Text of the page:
And now, the news that every parent dreads. Researchers reported yesterday that first-person-shooter video games -- the kind that require players to kill or maim enemies or monsters that pop out of nowhere -- sharply improve visual attention skills. \nExperienced players of these games are 30 percent to 50 percent better than non-players at taking in everything that happens around them, according to the research, which was published in the journal Nature. They identify objects in their peripheral vision, perceiving numerous objects without having to count them, switch attention rapidly and track many items at once. \nNor are players simply faster at these tasks, said Dr. Daphne Bavelier, an associate professor of cognitive neuroscience at the University of Rochester, who led the study. First-person action games increase the brain's capacity to spread attention over a wide range of events. Other types of action games, including those that focus on strategy or role playing, do not produce the same effect. \nWhile some researchers have suggested possible links between video games and other abilities, this study is thought to be the first to explore their effects on visual skills. Though the number of subjects was small, Bavelier said, the effects were too large to be a result of chance. \n"We were really surprised," Bavelier said, adding that as little as 10 hours of play substantially increased visual skills among novice players. "You get better at a lot of things, not just the game," she said. \nBut Bavelier emphasized that the improved visual attention skills did not translate to reading, writing and mathematics. Nor is it clear that they lead to higher IQ scores, although visual attention and reaction time are important components of many standardized tests. \n"Please, keep doing your homework," said Bavelier, the mother of 6-year-old twins and a 2-year old. \nDr. Jeremy Wolfe, the director of the Visual Attention Laboratory at Harvard Medical School, who was not involved in the study, said he was intrigued at the idea that "socially dubious games might improve something like general intelligence." \n"It might give every 14-year-old something to tell his parents," Wolfe said. " `Hey, don't make me study. Give me another grenade.'"
Japan’s Mount Aso erupted yesterday, spewing a giant column of ash thousands of meters into the sky as hikers rushed away from the popular tourist spot. No injuries were immediately reported after the late-morning eruption in southwest Japan, which sent rocks flying in a dramatic blast captured by nearby CCTV cameras. People were warned not to approach the volcano as it ejected hot gas and ash as high as 3,500m, and sent stones tumbling down its grassy slopes. Authorities were checking if any hikers had been trapped or injured, officials told local media, as TV footage showed dozens of vehicles and tour buses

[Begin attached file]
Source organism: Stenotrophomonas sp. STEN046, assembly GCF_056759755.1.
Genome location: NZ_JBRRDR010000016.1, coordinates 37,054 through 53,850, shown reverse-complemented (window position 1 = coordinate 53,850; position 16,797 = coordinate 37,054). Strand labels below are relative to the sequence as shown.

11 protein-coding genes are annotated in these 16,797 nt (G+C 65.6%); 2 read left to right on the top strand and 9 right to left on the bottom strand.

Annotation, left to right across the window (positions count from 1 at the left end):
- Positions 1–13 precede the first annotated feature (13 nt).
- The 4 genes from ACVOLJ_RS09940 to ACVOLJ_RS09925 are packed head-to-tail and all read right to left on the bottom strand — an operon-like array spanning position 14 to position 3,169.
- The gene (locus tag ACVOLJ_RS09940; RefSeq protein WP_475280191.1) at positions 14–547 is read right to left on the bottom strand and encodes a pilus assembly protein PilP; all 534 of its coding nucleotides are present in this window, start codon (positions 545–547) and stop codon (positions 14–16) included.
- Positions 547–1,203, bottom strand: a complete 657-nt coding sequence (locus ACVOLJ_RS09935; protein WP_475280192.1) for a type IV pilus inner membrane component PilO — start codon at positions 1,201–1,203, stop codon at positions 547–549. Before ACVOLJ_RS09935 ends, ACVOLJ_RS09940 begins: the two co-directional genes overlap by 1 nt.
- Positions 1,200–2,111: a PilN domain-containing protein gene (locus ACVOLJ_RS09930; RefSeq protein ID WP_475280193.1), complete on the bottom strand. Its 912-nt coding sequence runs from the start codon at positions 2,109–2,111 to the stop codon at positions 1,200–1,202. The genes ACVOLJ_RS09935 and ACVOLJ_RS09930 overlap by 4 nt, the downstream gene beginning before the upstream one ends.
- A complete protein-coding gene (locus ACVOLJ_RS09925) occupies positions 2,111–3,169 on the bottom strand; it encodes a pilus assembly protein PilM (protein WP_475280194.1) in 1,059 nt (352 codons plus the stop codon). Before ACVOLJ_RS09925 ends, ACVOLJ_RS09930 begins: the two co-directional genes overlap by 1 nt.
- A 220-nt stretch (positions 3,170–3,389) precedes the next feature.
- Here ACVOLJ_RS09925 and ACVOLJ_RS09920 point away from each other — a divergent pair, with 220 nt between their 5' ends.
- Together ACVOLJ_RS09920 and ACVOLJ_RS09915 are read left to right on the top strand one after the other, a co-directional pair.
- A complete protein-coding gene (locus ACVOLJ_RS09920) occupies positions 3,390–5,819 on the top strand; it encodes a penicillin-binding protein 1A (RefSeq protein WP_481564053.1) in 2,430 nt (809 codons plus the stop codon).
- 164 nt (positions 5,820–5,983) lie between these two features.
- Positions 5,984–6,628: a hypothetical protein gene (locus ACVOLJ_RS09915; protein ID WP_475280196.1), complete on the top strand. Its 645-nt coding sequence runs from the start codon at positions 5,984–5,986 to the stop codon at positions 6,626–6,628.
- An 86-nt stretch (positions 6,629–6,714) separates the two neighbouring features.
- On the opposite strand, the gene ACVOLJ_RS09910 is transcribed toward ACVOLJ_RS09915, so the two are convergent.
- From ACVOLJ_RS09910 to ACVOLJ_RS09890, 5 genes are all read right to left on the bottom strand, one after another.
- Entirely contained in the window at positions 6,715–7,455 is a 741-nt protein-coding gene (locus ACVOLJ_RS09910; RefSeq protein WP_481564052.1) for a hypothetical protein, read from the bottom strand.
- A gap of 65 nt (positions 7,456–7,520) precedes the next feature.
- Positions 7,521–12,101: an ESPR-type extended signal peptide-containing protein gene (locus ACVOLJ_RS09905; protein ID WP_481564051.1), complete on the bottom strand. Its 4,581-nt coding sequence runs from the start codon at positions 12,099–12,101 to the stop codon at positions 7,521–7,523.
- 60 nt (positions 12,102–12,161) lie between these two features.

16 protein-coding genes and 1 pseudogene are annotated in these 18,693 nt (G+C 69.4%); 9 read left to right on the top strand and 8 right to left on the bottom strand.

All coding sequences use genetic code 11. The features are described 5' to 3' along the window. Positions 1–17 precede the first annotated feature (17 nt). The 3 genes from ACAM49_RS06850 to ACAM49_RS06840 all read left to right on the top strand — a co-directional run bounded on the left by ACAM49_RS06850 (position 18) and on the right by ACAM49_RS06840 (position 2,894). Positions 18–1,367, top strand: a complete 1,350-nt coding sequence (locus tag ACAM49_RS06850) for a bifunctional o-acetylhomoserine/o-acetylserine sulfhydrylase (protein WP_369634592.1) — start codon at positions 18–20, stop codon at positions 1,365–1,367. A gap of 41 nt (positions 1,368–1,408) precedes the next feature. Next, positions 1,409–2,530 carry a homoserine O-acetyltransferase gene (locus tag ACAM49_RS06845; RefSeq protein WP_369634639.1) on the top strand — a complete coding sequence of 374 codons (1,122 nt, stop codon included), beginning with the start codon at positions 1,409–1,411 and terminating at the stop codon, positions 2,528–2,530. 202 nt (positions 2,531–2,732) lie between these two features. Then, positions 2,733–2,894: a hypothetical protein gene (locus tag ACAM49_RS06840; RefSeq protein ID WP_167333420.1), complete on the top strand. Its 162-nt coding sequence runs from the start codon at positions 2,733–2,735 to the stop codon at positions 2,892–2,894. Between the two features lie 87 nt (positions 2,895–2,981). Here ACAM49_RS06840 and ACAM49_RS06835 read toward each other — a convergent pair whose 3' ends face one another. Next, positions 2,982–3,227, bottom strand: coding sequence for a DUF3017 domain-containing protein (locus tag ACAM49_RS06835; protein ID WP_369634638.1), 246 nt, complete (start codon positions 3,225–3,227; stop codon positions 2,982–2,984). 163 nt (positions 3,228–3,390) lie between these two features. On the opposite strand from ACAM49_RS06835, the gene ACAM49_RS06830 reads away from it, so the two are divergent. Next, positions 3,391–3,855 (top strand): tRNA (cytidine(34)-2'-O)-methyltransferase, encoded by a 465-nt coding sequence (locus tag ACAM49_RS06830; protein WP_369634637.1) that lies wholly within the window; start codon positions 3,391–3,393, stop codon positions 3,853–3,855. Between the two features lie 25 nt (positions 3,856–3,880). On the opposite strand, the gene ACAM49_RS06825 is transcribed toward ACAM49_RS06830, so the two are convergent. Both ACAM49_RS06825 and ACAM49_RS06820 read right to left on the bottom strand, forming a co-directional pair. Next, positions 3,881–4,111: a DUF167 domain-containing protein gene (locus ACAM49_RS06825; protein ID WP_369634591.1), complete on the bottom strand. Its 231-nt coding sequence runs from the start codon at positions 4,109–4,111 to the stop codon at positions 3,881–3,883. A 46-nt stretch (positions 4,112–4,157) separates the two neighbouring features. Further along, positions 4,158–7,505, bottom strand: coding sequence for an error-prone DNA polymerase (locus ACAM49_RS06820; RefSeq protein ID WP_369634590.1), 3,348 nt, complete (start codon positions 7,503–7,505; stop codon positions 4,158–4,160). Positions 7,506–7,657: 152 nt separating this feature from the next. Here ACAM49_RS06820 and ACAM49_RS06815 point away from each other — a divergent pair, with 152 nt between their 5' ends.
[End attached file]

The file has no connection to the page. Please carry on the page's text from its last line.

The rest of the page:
PROMPTING MOCKERY : A cryptic announcement of the pianist’s detention by Beijing police was followed by CCTV commenting on the ‘social morality’ of celebrities Concert pianist Li Yundi (李雲迪), one of China’s most famous musicians, has been detained in Beijing over prostitution allegations, state media said on Thursday, prompting some incredulity and a lot of mockery on Chinese social media. Reuters was unable to immediately reach Li or a representative for comment. Police in the Chinese capital’s Chaoyang District said they had detained a 39-year-old man surnamed Li, along with a 29-year-old female surnamed Chen, after receiving reports from the public of prostitution in a neighborhood they did not identify. Both people confessed to the illegal activity, the police said in a statement on a microblogging platform. The
Sri Lanka has barred a Chinese ship carrying desperately needed organic fertilizer that experts have found to be tainted with harmful bacteria, officials said yesterday. The ban comes as Sri Lanka battles food shortages caused by a currency crisis. Farmers have said that a ban on chemical fertilizer could ruin their crops this year. The office of Sri Lankan President Gotabaya Rajapaksa said that the Sri Lankan National Plant Quarantine Services had tested a sample from the unnamed Chinese vessel and “confirmed the presence of organisms, including certain types of harmful bacteria.” The Sri Lankan Commercial High Court has banned any payment to
DEMAND-DRIVEN: The report, produced by Greenpeace and TheTreeMap, said law enforcement has allowed palm oil plantations on UNESCO sites, parks and tiger habitats Almost one-fifth of the land used for Indonesian palm oil plantations is located in the country’s forest conservation areas, despite a law banning such activity, a study by Greenpeace has found. The report, produced by Greenpeace and TheTreeMap, describes a catastrophic failure of law enforcement that has permitted swathes of land — including UNESCO sites, national parks and areas mapped as habitats for orangutans and Sumatran tigers — to be cultivated as palm oil plantations. Indonesia is the world’s biggest producer of palm oil, which is used in many everyday products and foods, from shampoo and lipstick to chocolate and frozen pizzas. However,